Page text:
The present inventor has recognized that when mounting a plurality of solid-state imagers of the type having a thinned substrate, at the exit ports of a light splitting optical assembly, such as a prism, registration of the imagers can be carried out optically if relatively light opaque alignment indicia (patterns) are formed e.g., by deposition, at predetermined positions on the surface of the imager opposite the photosensitive side (i.e, the backside of each imager). The imagers can be positioned with the photosensitive sides facing the prism exit ports and held there with an un-cured adhesive. A light can be used to illuminate the backside of each chip such that the alignment indicia of each chip are visible at the light input port of the prism. Then, each imager can be repositioned until the alignment indicia for each chip coincide with each other when viewed at the prism input port. When so aligned, the photosensitive imaging areas of each chip will be precisely registered with each other. Finally, the position of the imagers are fixed by curing of the adhesive. Preferrably, the alignment indicia are located behind the imaging area on the backside of the imager.
FIG. 1 illustrates a section view of a thinned substrate solid-state imager chip;
FIGS. 2a, 2b and 2c illustrate the mounting of thinned substrate solid-state imager chips at the exit ports of a color light-splitting prism;
FIG. 3 illustrates in block diagram form a frame-transfer CCD imager including one type of alignment indicia in accordance with the invention, useful for optically registering the imager chips illustrated in FIG. 2;
FIG. 4 illustrates in block diagram form apparatus for performing optical registration automatically;
FIG. 5 illustrates a thinned substrate imager chip in an integrated circuit package; and
FIG. 6 illustrates one type of alignment indicia and their location on an imager chip.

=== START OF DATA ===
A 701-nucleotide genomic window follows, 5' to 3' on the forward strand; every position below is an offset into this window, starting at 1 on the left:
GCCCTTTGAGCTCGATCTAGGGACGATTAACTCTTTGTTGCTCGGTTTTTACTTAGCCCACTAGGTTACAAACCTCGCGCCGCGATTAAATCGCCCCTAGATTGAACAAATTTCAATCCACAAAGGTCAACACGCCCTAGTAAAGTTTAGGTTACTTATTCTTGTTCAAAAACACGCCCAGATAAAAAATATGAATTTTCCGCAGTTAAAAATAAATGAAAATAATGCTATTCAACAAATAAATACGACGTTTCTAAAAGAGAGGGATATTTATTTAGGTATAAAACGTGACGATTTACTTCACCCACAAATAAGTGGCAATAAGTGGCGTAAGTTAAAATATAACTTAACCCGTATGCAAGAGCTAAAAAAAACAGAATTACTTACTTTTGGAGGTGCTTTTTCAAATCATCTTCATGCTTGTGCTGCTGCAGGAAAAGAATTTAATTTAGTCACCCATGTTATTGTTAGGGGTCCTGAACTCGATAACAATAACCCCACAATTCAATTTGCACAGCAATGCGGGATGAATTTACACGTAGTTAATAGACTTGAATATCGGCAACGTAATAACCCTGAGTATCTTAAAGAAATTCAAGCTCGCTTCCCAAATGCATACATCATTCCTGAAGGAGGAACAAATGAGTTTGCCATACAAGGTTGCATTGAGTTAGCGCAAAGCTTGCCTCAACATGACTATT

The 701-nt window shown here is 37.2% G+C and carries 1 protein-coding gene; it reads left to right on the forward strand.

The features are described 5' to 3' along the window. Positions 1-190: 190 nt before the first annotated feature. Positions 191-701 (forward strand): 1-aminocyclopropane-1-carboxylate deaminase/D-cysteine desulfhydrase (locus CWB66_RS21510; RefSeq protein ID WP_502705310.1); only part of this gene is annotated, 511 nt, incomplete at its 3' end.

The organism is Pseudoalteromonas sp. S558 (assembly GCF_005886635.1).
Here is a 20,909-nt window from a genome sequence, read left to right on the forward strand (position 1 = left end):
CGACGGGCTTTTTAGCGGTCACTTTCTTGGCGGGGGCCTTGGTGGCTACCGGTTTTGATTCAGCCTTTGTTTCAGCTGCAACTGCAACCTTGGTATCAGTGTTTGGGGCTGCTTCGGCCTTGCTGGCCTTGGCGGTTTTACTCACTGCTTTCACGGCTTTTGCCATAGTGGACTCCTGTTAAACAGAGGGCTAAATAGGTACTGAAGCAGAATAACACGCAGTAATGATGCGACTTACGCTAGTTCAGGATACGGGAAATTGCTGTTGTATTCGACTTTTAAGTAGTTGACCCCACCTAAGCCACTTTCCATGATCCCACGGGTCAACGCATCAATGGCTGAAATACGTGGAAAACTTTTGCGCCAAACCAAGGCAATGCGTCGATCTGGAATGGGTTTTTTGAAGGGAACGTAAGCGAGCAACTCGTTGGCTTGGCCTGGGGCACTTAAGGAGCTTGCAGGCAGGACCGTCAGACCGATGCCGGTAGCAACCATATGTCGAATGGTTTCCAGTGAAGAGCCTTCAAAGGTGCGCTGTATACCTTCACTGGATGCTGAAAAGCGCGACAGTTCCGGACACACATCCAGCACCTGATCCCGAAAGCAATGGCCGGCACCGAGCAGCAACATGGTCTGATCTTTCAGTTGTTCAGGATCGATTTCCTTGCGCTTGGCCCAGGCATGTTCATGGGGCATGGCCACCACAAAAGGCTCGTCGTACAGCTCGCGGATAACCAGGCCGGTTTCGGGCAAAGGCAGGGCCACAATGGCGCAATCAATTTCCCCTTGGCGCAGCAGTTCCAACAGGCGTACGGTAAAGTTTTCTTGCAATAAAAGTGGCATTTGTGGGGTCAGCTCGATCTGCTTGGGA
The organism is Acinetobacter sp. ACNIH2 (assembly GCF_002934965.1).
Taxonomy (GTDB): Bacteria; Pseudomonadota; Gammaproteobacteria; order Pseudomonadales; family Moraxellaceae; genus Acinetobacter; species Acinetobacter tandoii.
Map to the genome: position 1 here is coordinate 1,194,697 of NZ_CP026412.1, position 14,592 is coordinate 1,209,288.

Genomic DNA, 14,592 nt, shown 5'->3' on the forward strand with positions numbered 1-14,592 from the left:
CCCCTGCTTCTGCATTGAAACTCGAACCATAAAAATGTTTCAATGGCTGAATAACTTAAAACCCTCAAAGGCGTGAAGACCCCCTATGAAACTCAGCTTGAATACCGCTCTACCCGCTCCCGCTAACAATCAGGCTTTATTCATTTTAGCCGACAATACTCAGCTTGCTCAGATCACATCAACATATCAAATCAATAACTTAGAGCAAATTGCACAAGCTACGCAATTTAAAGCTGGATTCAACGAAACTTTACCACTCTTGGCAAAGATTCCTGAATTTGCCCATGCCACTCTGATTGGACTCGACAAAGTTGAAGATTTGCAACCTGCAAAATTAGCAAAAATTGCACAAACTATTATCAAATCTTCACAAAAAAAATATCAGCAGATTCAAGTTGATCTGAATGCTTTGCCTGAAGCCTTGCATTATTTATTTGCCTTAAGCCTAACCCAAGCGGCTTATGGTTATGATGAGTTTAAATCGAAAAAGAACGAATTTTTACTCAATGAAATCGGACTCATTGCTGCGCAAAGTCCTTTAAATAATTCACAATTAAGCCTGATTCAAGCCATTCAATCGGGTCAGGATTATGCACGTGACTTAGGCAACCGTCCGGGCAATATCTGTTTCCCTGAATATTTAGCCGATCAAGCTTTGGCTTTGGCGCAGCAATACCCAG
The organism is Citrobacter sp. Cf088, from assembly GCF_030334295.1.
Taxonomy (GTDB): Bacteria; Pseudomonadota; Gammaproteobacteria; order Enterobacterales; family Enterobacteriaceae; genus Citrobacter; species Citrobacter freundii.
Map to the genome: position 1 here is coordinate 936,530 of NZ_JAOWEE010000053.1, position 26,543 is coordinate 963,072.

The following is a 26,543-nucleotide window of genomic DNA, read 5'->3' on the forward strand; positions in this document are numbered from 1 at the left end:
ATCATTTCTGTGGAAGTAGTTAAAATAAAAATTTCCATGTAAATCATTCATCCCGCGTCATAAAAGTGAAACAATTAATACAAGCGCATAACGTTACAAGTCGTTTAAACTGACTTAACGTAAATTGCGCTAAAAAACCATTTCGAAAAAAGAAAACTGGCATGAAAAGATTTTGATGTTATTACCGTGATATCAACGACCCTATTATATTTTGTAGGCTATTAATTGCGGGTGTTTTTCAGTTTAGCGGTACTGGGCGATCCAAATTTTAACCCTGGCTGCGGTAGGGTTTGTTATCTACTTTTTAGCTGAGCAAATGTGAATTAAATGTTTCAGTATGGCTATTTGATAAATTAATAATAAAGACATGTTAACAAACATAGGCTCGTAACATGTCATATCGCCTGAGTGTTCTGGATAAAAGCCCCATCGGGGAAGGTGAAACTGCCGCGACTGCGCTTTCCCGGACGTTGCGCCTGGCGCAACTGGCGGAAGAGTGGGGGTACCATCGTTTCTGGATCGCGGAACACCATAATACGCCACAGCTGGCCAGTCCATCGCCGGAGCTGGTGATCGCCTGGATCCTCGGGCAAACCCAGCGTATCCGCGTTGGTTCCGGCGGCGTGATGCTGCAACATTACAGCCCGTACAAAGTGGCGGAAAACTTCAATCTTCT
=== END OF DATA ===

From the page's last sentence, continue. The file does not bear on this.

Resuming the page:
In FIG. 1 a solid-state imager chip 10 having a thinned substrate 12 is illustrated. Fabrication of such chips begins with the selective doping in and the depositing of an electrode structure 14 (comprising e.g. polysilicon) on what is conventionally called the gate or front side of a relatively thick (e.g. approximately 12 to 15 mils) semiconductor wafer for forming a plurality of solid-state imagers. An aluminum layer 16 is deposited over electrode structure 14, from which signal busses and bonding pads are formed by selective etching. Each imager may be e.g., of the well-known frame transfer CCD type. The gate side and the peripheral edge of the side of the wafer opposite the gate side (i.e. the backside) is protected by a coating and the wafer is then placed in a chemical bath which thins the entire center region of the backside of the wafer to approximately 8-10 microns. For providing structural integrity to the wafer, a sheet of relative thick e.g., 10-12 millimeters of light transmissive material 18, such as glass, is normally attached to the backside the thinned wafer using an optical quality light transmissive adhesive 20 uniformly distributed between glass 18 and substrate 12. The wafer is then cut up by a process called "dicing" for separating the plurality of imagers into individual imager chips. The electronic devices formed in the imager chips by these conventional techniques create photosensitive picture elements (pixels). With a thinned substrate imager, light is directed at the pixels from the thinned substrate side, i.e., through glass 18. Light striking substrate side, i.e., through glass 18. Light striking substrate 12 develops free electrons which are collected in the potential wells formed beneath electrode structure 14 in substrate 12 for developing charges in the pixels which are representative of the light imaged thereon. These charges are subsequentially read-out of the pixels for developing electrical signals representative of the image. Details of a method for the manufacture of such thinned substrate imager chips is disclosed in U.S. Pat. No. 4,266,334 entitled MANUFACTURE OF THINNED SUBSTRATE IMAGERS issued May 12, 1981 to Edwards and Pennypacker and assigned, like the present application, to RCA Corporation.